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September 13, 2013

FAA: All revenue must stay with Majors Field

If an increase in rent is part of the new L-3 Mission Integration lease contract currently being negotiated, that extra revenue won’t be making its way to the city’s general fund.

According to a 1990 report from the Federal Aviation Administration, Majors Field is one of thousands of airports from around the country that are affected by agreements with the Federal government. The document, which was released on April 30, 1990, indicates that Majors Field is affected by five such agreements.

According to city of Greenville Attorney Daniel Ray, having three such agreements require that all rental monies stay on airport property, per FAA regulations. These agreements also run with the land — i.e., barring an extreme circumstance, these agreements remain intact forever.

Majors Field (now Majors Airport) was given to the city of Greenville by the federal government under the Surplus Property Act of 1944. One of the specifications of that act is that the “recipient [must] use the revenue generated by the property for the operation, maintenance or development of the airport.”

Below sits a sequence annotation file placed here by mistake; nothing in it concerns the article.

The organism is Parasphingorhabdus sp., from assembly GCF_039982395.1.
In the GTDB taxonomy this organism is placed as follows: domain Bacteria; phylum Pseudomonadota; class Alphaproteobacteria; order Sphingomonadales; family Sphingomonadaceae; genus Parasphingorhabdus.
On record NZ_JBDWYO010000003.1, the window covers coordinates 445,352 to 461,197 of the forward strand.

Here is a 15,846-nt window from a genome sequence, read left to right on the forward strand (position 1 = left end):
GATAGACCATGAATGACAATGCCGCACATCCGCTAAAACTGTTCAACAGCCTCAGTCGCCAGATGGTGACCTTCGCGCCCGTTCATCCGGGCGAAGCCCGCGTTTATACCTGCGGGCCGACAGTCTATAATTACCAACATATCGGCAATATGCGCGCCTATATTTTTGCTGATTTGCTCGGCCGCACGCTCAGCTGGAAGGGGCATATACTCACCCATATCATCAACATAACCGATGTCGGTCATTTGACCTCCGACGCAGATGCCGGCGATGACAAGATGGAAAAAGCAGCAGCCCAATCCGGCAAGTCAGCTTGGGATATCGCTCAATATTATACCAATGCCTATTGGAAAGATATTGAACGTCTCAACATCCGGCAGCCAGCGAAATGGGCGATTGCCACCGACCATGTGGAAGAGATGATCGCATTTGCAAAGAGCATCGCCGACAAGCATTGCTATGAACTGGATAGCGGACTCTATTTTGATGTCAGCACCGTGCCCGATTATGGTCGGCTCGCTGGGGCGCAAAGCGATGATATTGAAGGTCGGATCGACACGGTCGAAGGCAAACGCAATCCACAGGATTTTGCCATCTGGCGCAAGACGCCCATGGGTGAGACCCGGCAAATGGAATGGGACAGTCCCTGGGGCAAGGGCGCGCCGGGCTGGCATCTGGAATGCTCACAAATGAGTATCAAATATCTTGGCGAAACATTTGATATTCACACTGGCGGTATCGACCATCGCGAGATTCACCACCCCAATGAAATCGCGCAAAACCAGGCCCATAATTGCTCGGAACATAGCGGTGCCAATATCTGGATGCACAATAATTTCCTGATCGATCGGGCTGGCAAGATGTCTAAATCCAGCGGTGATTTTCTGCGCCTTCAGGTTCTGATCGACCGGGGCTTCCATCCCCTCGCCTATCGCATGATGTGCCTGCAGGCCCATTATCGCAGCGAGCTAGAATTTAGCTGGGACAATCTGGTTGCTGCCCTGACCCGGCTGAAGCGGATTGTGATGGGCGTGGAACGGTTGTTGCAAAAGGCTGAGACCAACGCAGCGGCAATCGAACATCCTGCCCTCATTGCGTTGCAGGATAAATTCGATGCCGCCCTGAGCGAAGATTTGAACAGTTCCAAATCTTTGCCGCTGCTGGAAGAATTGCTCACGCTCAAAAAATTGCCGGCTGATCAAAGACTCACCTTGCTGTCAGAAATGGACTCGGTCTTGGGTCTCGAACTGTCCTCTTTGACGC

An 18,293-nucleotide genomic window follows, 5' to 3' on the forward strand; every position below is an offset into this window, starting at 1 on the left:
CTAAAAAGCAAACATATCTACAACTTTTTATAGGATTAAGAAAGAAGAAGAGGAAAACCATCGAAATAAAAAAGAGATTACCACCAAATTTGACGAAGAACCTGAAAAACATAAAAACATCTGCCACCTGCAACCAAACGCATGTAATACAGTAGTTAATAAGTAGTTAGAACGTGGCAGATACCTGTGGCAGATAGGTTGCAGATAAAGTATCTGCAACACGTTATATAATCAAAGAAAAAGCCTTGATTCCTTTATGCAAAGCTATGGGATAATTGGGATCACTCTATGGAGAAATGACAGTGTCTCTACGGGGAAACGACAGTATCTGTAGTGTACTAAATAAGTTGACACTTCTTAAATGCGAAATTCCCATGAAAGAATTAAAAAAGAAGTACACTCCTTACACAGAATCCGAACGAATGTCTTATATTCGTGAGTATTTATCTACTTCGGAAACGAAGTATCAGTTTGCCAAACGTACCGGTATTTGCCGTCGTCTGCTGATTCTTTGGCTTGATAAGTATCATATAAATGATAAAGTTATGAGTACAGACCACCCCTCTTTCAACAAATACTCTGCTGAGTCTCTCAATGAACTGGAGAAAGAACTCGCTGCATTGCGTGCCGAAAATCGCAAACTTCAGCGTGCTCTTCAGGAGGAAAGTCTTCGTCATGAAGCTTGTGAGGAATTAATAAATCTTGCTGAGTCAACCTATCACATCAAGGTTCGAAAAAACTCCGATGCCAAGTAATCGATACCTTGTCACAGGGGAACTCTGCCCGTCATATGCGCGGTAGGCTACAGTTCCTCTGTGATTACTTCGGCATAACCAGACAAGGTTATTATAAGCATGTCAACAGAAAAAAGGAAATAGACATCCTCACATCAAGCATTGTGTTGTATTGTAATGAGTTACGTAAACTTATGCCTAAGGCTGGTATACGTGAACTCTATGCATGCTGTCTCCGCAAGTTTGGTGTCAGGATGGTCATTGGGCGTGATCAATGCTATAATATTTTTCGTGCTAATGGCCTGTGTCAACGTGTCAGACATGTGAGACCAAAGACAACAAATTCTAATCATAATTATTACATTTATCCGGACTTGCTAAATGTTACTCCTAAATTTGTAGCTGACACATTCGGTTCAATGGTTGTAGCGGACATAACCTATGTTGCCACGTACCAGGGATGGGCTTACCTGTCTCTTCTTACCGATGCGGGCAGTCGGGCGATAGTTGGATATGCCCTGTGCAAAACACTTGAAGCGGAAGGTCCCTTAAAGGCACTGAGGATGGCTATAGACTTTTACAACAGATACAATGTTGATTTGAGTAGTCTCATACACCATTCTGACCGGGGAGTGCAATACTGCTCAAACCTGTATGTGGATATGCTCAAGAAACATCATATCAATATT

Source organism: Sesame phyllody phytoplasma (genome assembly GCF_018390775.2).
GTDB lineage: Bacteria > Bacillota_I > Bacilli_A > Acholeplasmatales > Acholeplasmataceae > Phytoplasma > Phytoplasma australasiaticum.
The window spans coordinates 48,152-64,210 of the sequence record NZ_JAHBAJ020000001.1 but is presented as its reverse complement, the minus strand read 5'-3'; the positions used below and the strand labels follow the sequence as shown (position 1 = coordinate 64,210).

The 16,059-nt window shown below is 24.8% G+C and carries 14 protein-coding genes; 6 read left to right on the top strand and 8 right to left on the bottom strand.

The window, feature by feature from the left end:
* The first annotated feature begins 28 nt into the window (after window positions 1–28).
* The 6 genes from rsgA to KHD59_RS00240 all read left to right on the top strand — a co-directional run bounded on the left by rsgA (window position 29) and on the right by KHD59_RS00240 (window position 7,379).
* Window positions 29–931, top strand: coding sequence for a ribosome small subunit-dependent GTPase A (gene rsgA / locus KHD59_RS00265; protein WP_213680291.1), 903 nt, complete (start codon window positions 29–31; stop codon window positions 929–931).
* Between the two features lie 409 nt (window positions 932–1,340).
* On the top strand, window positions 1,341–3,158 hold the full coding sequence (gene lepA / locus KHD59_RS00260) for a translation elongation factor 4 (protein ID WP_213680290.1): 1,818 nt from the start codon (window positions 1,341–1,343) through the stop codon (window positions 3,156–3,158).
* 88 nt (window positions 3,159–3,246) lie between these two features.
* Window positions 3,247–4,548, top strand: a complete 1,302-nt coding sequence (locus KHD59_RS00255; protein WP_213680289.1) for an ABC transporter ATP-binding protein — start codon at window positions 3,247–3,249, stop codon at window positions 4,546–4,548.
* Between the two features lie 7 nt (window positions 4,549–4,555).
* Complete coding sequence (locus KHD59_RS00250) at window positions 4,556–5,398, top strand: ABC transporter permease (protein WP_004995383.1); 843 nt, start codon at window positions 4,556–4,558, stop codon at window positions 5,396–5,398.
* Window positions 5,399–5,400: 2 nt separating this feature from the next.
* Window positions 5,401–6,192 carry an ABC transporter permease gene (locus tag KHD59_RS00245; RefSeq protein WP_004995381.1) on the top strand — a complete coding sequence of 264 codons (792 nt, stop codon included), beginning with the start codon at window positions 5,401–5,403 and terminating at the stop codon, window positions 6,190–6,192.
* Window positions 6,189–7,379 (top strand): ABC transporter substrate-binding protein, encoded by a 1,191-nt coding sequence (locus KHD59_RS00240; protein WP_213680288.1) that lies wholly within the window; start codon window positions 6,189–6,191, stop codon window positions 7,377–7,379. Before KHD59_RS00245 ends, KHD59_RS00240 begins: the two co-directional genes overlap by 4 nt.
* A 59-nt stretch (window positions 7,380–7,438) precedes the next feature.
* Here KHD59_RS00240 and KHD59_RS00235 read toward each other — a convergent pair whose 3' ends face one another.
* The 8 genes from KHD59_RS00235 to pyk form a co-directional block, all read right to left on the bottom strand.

The FAA must approve any lease between Greenville and L-3.

“We’ve been working with the FAA from the beginning so that we understand what their requirements are for this particular airport,” Ray said. “No two airports are the same in the laws they have to follow.”

Ray said that laws and regulations have changed since the most recent L-3 lease was approved in the 70s.

The Greenville City Council has not yet voted on a contract with L-3 and, since the two parties agreed to a non-disclosure agreement during the negotiation process earlier this year, it is unknown when a new contract will be presented to the council. But, regardless of whether there is an increase in L-3’s rent, that money will be earmarked for the airport fund only.

The airport fund is one of the city’s enterprise funds, which means that it is financed and operated in a manner similar to private business enterprises, where the cost of providing the service be primarily covered through user charges. According to City Manager Massoud Ebrahim, the Airport Fund currently has a negative fund balance of due to legal fees the city paid out of that account.

That budget deficit is projected to be $164,143, but on average the airport makes slightly more than it spends. The proposed 2013-14 city budget follows that trend, and Ebrahim indicated that surplus revenues would be used to offset the fund’s deficit.

Money collected from L-3 by the city for their airport release goes directly into the airport fund. If a new lease is passed and the amount of rent paid by L-3 changes, Ebrahim said it is possible for the council to amend the budget after it is approved.



 

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